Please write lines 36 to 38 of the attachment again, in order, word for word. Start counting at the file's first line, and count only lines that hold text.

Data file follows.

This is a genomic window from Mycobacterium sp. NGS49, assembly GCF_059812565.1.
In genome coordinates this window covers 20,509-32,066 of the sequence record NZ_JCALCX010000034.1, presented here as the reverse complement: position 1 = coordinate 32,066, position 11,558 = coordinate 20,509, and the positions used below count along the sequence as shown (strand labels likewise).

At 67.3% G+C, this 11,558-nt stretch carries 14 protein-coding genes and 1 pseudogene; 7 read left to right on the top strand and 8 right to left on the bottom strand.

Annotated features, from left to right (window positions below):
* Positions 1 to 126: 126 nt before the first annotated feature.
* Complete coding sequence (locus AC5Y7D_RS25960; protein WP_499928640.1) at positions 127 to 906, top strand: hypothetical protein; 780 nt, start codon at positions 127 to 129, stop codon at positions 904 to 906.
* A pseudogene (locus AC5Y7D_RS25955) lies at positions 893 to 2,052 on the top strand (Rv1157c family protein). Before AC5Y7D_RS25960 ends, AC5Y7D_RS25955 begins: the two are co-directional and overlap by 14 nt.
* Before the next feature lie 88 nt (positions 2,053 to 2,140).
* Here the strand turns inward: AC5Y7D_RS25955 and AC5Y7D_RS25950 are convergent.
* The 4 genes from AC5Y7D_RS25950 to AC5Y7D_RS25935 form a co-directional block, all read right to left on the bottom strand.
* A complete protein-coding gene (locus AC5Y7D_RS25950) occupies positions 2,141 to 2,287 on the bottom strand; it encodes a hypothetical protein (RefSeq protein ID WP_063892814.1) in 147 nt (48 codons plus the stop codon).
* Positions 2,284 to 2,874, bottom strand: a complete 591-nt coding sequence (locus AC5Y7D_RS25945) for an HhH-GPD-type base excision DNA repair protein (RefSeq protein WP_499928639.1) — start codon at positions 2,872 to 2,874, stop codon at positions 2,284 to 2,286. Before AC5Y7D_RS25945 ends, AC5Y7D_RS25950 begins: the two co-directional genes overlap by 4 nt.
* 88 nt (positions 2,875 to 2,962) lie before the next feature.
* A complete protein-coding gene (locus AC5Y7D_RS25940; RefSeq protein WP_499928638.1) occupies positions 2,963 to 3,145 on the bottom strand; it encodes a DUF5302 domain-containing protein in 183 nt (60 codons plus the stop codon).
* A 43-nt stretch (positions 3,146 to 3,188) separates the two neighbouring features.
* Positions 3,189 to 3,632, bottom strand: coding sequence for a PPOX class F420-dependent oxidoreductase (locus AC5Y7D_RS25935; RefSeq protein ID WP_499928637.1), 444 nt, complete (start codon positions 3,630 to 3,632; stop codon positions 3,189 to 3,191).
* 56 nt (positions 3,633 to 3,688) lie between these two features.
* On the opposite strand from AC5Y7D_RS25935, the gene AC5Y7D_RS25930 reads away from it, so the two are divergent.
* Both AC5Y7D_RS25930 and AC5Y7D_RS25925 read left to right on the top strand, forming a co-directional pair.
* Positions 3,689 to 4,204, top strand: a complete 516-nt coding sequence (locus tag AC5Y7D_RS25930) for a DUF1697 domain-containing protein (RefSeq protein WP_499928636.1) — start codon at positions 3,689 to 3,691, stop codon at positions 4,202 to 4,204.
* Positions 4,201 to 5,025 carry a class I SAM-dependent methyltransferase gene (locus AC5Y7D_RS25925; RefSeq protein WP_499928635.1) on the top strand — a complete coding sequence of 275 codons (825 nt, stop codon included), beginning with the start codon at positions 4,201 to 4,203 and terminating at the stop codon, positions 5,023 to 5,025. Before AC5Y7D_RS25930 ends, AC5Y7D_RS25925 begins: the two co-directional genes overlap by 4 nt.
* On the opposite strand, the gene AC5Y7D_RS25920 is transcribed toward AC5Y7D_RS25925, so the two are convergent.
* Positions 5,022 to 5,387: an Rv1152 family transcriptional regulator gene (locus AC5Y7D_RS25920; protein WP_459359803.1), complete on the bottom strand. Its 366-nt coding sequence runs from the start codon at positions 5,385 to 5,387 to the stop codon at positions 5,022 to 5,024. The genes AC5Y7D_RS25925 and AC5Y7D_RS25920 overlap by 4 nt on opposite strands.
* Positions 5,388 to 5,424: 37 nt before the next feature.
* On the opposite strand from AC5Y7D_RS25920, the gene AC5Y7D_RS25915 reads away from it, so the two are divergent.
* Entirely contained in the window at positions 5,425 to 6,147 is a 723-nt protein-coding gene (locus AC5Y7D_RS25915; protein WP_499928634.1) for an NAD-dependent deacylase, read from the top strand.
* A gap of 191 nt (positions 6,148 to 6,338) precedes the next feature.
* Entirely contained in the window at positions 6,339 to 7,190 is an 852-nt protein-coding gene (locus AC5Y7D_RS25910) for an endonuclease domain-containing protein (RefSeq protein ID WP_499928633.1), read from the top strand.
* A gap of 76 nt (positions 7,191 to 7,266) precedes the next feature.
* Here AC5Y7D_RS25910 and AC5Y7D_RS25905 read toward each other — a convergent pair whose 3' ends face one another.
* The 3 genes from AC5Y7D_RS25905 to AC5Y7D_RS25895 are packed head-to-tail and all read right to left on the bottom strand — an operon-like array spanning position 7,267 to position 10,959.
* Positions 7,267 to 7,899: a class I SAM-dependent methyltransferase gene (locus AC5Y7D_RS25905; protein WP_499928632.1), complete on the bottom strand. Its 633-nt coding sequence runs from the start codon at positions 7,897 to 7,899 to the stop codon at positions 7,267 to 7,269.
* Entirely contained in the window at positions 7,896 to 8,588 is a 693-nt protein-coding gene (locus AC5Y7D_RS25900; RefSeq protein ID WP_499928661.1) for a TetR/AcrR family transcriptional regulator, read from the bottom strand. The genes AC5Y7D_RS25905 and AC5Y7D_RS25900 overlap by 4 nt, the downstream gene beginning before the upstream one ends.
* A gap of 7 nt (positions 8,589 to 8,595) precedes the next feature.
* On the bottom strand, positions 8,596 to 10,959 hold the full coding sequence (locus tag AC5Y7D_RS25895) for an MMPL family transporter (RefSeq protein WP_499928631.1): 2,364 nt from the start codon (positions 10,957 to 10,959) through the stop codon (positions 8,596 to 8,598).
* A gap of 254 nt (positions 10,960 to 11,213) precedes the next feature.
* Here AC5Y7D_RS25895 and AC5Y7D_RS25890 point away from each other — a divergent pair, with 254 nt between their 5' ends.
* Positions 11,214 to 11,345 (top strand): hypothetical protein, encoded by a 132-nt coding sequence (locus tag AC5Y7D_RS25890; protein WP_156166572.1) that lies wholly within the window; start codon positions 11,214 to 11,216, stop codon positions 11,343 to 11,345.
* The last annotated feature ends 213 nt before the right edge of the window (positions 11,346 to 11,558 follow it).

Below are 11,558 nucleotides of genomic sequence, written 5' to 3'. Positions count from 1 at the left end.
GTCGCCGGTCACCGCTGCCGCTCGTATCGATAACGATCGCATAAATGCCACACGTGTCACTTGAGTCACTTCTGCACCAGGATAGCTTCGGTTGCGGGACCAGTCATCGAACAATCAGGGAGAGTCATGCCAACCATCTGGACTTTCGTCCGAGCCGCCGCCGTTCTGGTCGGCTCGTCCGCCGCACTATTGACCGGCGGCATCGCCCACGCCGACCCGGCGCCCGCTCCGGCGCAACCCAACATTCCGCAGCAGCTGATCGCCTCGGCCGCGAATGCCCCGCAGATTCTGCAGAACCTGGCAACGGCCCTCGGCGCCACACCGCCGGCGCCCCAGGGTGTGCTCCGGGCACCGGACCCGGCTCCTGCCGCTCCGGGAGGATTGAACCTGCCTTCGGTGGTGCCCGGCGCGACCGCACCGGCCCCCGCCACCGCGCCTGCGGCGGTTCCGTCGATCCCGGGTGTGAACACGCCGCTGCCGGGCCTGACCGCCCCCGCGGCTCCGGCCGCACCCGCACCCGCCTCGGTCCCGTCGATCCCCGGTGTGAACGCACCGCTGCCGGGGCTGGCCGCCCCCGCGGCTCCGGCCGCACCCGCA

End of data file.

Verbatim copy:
* A gap of 254 nt (positions 10,960 to 11,213) precedes the next feature.
* Here AC5Y7D_RS25895 and AC5Y7D_RS25890 point away from each other — a divergent pair, with 254 nt between their 5' ends.
* Positions 11,214 to 11,345 (top strand): hypothetical protein, encoded by a 132-nt coding sequence (locus tag AC5Y7D_RS25890; protein WP_156166572.1) that lies wholly within the window; start codon positions 11,214 to 11,216, stop codon positions 11,343 to 11,345.